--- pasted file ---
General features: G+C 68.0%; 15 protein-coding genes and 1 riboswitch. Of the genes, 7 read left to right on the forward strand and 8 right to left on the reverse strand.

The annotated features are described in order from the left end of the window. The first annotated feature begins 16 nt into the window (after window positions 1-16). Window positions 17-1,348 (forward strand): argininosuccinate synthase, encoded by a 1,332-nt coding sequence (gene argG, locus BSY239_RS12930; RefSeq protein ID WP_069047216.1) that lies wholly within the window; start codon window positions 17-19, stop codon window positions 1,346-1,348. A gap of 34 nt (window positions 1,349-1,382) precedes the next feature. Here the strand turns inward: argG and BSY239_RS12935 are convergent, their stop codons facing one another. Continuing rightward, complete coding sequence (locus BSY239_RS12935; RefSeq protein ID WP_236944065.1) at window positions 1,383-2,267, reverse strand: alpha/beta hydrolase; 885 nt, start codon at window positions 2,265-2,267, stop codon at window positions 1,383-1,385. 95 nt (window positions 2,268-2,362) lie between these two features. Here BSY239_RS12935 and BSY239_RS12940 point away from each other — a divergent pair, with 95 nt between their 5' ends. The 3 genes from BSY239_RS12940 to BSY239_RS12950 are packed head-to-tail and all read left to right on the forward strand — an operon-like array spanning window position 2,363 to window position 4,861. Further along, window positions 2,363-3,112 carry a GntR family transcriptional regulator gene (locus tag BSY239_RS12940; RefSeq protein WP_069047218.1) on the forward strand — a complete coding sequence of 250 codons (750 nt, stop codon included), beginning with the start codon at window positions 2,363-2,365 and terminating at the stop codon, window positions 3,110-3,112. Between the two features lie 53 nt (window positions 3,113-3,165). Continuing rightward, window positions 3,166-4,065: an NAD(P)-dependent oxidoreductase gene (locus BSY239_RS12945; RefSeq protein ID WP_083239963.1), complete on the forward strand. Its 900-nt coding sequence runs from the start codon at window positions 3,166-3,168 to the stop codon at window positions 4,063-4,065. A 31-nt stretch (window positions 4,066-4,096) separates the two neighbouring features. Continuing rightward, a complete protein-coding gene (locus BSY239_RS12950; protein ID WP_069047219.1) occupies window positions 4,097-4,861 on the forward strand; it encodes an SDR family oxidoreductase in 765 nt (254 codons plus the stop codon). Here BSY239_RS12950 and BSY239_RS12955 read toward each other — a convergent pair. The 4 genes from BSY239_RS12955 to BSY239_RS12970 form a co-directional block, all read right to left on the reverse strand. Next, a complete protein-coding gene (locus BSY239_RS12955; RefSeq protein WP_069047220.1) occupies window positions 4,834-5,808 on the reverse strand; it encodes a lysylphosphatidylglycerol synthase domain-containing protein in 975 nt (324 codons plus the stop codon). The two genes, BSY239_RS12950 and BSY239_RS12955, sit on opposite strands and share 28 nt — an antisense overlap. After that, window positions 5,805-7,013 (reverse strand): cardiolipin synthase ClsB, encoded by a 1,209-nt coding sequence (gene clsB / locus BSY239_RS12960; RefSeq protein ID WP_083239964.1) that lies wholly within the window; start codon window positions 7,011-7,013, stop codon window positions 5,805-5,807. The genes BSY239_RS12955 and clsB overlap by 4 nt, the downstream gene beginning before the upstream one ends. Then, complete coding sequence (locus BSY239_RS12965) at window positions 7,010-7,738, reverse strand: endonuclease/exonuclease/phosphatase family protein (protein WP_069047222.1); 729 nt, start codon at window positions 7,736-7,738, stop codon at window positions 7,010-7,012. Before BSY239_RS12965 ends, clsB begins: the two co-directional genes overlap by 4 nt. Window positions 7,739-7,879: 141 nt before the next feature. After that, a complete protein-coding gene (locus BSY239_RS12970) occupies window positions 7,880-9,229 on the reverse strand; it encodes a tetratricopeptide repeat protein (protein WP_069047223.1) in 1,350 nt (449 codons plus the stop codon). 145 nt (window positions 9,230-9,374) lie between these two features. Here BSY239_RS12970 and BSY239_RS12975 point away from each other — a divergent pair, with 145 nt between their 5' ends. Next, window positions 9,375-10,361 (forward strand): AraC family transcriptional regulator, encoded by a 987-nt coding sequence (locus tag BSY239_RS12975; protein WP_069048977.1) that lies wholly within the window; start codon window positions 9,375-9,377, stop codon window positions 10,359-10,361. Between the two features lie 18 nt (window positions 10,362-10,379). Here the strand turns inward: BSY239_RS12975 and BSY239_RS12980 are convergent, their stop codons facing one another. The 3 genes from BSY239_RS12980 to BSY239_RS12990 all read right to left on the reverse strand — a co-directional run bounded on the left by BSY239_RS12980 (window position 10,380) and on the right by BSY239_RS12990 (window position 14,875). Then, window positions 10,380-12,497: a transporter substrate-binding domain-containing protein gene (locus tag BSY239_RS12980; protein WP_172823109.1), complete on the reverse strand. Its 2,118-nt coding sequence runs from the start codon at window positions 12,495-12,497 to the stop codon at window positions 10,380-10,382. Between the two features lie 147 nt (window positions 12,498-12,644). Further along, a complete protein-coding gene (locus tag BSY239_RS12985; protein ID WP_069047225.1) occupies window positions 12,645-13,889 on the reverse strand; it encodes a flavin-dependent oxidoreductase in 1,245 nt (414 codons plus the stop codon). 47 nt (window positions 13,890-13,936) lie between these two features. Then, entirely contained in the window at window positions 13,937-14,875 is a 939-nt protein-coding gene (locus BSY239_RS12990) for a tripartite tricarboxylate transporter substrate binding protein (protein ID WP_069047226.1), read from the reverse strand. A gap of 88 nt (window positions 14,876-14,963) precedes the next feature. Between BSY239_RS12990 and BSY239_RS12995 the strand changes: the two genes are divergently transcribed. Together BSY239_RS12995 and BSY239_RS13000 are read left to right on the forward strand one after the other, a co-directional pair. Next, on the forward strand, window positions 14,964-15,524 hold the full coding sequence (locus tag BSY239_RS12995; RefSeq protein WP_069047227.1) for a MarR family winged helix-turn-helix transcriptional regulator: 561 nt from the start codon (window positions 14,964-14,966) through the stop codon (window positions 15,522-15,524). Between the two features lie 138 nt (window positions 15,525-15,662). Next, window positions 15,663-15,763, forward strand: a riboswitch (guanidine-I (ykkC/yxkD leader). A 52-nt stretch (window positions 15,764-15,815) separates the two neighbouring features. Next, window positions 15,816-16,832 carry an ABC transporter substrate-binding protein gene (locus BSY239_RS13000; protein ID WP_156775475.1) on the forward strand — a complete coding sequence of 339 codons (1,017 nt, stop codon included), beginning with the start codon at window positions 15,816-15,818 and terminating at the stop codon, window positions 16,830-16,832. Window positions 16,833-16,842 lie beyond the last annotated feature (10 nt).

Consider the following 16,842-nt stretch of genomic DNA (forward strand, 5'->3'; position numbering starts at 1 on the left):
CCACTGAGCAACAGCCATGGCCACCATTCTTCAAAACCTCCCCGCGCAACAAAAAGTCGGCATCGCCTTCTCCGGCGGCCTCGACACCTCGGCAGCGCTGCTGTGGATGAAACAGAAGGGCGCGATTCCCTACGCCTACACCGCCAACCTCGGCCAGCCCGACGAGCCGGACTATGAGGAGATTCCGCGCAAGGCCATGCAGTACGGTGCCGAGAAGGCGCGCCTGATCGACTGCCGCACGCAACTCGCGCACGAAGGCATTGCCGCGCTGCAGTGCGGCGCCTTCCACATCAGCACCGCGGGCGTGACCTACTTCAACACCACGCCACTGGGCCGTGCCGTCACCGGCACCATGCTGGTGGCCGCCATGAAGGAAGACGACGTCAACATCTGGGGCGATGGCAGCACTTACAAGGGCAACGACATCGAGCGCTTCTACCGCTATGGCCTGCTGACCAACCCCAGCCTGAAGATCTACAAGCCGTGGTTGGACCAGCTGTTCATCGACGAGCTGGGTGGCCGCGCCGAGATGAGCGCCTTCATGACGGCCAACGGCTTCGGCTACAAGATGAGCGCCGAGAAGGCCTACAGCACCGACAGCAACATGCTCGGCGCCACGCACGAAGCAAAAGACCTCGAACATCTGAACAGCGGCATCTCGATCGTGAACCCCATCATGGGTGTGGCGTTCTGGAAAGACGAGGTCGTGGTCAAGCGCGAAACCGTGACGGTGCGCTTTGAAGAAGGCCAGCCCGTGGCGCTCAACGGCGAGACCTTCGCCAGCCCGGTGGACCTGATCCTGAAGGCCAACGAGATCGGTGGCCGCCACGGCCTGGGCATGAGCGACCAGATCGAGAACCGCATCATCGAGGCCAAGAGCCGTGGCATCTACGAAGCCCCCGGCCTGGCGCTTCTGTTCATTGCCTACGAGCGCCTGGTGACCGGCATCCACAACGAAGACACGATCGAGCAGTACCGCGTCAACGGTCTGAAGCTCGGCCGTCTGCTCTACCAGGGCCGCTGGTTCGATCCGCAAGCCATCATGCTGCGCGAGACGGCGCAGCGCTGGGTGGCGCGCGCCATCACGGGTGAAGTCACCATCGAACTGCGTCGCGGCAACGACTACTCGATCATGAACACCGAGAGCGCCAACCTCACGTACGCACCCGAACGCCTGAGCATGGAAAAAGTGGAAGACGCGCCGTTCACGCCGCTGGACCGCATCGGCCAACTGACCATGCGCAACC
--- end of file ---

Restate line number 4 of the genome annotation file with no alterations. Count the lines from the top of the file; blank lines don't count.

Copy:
CCACTGAGCAACAGCCATGGCCACCATTCTTCAAAACCTCCCCGCGCAACAAAAAGTCGGCATCGCCTTCTCCGGCGGCCTCGACACCTCGGCAGCGCTGCTGTGGATGAAACAGAAGGGCGCGATTCCCTACGCCTACACCGCCAACCTCGGCCAGCCCGACGAGCCGGACTATGAGGAGATTCCGCGCAAGGCCATGCAGTACGGTGCCGAGAAGGCGCGCCTGATCGACTGCCGCACGCAACTCGCGCACGAAGGCATTGCCGCGCTGCAGTGCGGCGCCTTCCACATCAGCACCGCGGGCGTGACCTACTTCAACACCACGCCACTGGGCCGTGCCGTCACCGGCACCATGCTGGTGGCCGCCATGAAGGAAGACGACGTCAACATCTGGGGCGATGGCAGCACTTACAAGGGCAACGACATCGAGCGCTTCTACCGCTATGGCCTGCTGACCAACCCCAGCCTGAAGATCTACAAGCCGTGGTTGGACCAGCTGTTCATCGACGAGCTGGGTGGCCGCGCCGAGATGAGCGCCTTCATGACGGCCAACGGCTTCGGCTACAAGATGAGCGCCGAGAAGGCCTACAGCACCGACAGCAACATGCTCGGCGCCACGCACGAAGCAAAAGACCTCGAACATCTGAACAGCGGCATCTCGATCGTGAACCCCATCATGGGTGTGGCGTTCTGGAAAGACGAGGTCGTGGTCAAGCGCGAAACCGTGACGGTGCGCTTTGAAGAAGGCCAGCCCGTGGCGCTCAACGGCGAGACCTTCGCCAGCCCGGTGGACCTGATCCTGAAGGCCAACGAGATCGGTGGCCGCCACGGCCTGGGCATGAGCGACCAGATCGAGAACCGCATCATCGAGGCCAAGAGCCGTGGCATCTACGAAGCCCCCGGCCTGGCGCTTCTGTTCATTGCCTACGAGCGCCTGGTGACCGGCATCCACAACGAAGACACGATCGAGCAGTACCGCGTCAACGGTCTGAAGCTCGGCCGTCTGCTCTACCAGGGCCGCTGGTTCGATCCGCAAGCCATCATGCTGCGCGAGACGGCGCAGCGCTGGGTGGCGCGCGCCATCACGGGTGAAGTCACCATCGAACTGCGTCGCGGCAACGACTACTCGATCATGAACACCGAGAGCGCCAACCTCACGTACGCACCCGAACGCCTGAGCATGGAAAAAGTGGAAGACGCGCCGTTCACGCCGCTGGACCGCATCGGCCAACTGACCATGCGCAACC